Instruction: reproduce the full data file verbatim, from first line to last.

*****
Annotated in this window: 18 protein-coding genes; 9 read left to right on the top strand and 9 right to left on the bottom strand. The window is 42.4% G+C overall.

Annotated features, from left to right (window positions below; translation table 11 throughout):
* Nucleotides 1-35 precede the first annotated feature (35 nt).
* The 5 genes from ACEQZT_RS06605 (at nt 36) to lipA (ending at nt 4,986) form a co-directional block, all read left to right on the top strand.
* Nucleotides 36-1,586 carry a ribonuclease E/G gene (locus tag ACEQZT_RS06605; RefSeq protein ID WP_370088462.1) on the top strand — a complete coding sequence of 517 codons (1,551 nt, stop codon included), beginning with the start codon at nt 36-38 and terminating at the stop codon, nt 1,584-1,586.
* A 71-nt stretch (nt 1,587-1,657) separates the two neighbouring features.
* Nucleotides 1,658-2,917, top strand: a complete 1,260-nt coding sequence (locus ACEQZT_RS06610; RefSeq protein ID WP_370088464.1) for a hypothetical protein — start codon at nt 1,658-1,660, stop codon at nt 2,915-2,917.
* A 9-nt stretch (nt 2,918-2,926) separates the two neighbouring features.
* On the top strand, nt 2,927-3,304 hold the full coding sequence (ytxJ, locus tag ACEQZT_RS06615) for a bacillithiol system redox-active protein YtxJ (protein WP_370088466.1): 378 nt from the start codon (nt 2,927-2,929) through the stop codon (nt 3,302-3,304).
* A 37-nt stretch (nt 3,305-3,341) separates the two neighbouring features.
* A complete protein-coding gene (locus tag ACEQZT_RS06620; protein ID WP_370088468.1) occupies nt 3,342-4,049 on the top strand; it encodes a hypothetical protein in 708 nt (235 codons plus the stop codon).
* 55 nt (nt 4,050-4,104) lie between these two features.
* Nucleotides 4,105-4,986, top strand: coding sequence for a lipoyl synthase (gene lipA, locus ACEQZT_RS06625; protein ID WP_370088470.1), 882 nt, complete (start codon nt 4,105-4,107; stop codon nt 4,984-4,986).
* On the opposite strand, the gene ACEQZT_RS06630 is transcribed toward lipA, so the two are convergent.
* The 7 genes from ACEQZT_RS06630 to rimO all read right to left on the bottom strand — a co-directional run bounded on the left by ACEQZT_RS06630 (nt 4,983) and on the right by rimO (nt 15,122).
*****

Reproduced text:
Annotated in this window: 18 protein-coding genes; 9 read left to right on the top strand and 9 right to left on the bottom strand. The window is 42.4% G+C overall.

Annotated features, from left to right (window positions below; translation table 11 throughout):
* Nucleotides 1-35 precede the first annotated feature (35 nt).
* The 5 genes from ACEQZT_RS06605 (at nt 36) to lipA (ending at nt 4,986) form a co-directional block, all read left to right on the top strand.
* Nucleotides 36-1,586 carry a ribonuclease E/G gene (locus tag ACEQZT_RS06605; RefSeq protein ID WP_370088462.1) on the top strand — a complete coding sequence of 517 codons (1,551 nt, stop codon included), beginning with the start codon at nt 36-38 and terminating at the stop codon, nt 1,584-1,586.
* A 71-nt stretch (nt 1,587-1,657) separates the two neighbouring features.
* Nucleotides 1,658-2,917, top strand: a complete 1,260-nt coding sequence (locus ACEQZT_RS06610; RefSeq protein ID WP_370088464.1) for a hypothetical protein — start codon at nt 1,658-1,660, stop codon at nt 2,915-2,917.
* A 9-nt stretch (nt 2,918-2,926) separates the two neighbouring features.
* On the top strand, nt 2,927-3,304 hold the full coding sequence (ytxJ, locus tag ACEQZT_RS06615) for a bacillithiol system redox-active protein YtxJ (protein WP_370088466.1): 378 nt from the start codon (nt 2,927-2,929) through the stop codon (nt 3,302-3,304).
* A 37-nt stretch (nt 3,305-3,341) separates the two neighbouring features.
* A complete protein-coding gene (locus tag ACEQZT_RS06620; protein ID WP_370088468.1) occupies nt 3,342-4,049 on the top strand; it encodes a hypothetical protein in 708 nt (235 codons plus the stop codon).
* 55 nt (nt 4,050-4,104) lie between these two features.
* Nucleotides 4,105-4,986, top strand: coding sequence for a lipoyl synthase (gene lipA, locus ACEQZT_RS06625; protein ID WP_370088470.1), 882 nt, complete (start codon nt 4,105-4,107; stop codon nt 4,984-4,986).
* On the opposite strand, the gene ACEQZT_RS06630 is transcribed toward lipA, so the two are convergent.
* The 7 genes from ACEQZT_RS06630 to rimO all read right to left on the bottom strand — a co-directional run bounded on the left by ACEQZT_RS06630 (nt 4,983) and on the right by rimO (nt 15,122).